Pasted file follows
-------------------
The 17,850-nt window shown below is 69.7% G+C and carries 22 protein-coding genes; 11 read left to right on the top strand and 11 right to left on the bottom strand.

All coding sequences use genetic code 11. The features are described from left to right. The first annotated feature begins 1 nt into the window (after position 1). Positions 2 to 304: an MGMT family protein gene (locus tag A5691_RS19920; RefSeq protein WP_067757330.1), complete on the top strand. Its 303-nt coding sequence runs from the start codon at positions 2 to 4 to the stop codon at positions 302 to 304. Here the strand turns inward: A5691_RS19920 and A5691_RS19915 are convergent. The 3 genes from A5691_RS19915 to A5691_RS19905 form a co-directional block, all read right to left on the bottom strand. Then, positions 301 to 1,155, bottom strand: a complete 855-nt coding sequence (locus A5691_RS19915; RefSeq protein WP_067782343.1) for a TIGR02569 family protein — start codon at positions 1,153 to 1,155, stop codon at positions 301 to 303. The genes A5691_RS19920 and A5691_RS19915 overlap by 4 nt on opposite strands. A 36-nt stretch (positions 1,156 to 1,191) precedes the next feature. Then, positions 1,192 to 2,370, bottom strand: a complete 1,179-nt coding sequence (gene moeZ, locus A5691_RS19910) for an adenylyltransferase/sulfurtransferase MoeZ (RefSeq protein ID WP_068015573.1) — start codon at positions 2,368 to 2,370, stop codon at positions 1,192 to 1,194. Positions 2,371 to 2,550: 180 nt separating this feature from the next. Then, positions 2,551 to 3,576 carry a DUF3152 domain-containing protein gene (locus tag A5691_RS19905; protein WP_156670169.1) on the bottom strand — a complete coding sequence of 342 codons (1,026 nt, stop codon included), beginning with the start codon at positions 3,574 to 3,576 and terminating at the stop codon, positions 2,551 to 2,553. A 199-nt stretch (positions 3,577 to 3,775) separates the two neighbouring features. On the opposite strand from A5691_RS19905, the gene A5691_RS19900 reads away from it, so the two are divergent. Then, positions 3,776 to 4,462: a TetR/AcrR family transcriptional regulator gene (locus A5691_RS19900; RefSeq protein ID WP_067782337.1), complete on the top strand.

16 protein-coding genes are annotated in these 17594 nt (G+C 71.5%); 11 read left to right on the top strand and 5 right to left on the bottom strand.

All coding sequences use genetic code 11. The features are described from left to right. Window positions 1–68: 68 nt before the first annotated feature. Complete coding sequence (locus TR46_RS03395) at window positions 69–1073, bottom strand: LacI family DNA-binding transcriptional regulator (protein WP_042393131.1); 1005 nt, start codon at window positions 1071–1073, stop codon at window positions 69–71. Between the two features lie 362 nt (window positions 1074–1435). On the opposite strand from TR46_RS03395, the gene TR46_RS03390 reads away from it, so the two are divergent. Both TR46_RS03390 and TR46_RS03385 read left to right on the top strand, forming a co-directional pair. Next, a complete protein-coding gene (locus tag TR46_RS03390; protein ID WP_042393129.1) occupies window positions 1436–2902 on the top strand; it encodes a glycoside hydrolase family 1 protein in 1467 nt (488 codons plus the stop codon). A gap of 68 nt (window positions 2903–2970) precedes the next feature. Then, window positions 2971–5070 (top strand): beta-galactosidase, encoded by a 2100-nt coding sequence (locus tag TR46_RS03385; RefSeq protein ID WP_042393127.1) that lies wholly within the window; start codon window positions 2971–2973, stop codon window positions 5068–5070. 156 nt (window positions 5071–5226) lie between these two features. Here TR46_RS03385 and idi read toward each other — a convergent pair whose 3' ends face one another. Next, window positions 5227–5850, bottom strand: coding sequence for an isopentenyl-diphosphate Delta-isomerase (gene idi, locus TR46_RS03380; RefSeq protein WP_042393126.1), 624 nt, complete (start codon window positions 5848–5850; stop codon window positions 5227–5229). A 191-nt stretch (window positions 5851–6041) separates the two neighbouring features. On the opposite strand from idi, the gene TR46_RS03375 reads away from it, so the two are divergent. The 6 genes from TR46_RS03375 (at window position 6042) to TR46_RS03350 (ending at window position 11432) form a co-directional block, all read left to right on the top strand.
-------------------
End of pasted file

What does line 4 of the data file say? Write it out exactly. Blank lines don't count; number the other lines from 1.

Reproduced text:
All coding sequences use genetic code 11. The features are described from left to right. Window positions 1–68: 68 nt before the first annotated feature. Complete coding sequence (locus TR46_RS03395) at window positions 69–1073, bottom strand: LacI family DNA-binding transcriptional regulator (protein WP_042393131.1); 1005 nt, start codon at window positions 1071–1073, stop codon at window positions 69–71. Between the two features lie 362 nt (window positions 1074–1435). On the opposite strand from TR46_RS03395, the gene TR46_RS03390 reads away from it, so the two are divergent. Both TR46_RS03390 and TR46_RS03385 read left to right on the top strand, forming a co-directional pair. Next, a complete protein-coding gene (locus tag TR46_RS03390; protein ID WP_042393129.1) occupies window positions 1436–2902 on the top strand; it encodes a glycoside hydrolase family 1 protein in 1467 nt (488 codons plus the stop codon). A gap of 68 nt (window positions 2903–2970) precedes the next feature. Then, window positions 2971–5070 (top strand): beta-galactosidase, encoded by a 2100-nt coding sequence (locus tag TR46_RS03385; RefSeq protein ID WP_042393127.1) that lies wholly within the window; start codon window positions 2971–2973, stop codon window positions 5068–5070. 156 nt (window positions 5071–5226) lie between these two features. Here TR46_RS03385 and idi read toward each other — a convergent pair whose 3' ends face one another. Next, window positions 5227–5850, bottom strand: coding sequence for an isopentenyl-diphosphate Delta-isomerase (gene idi, locus TR46_RS03380; RefSeq protein WP_042393126.1), 624 nt, complete (start codon window positions 5848–5850; stop codon window positions 5227–5229). A 191-nt stretch (window positions 5851–6041) separates the two neighbouring features. On the opposite strand from idi, the gene TR46_RS03375 reads away from it, so the two are divergent. The 6 genes from TR46_RS03375 (at window position 6042) to TR46_RS03350 (ending at window position 11432) form a co-directional block, all read left to right on the top strand.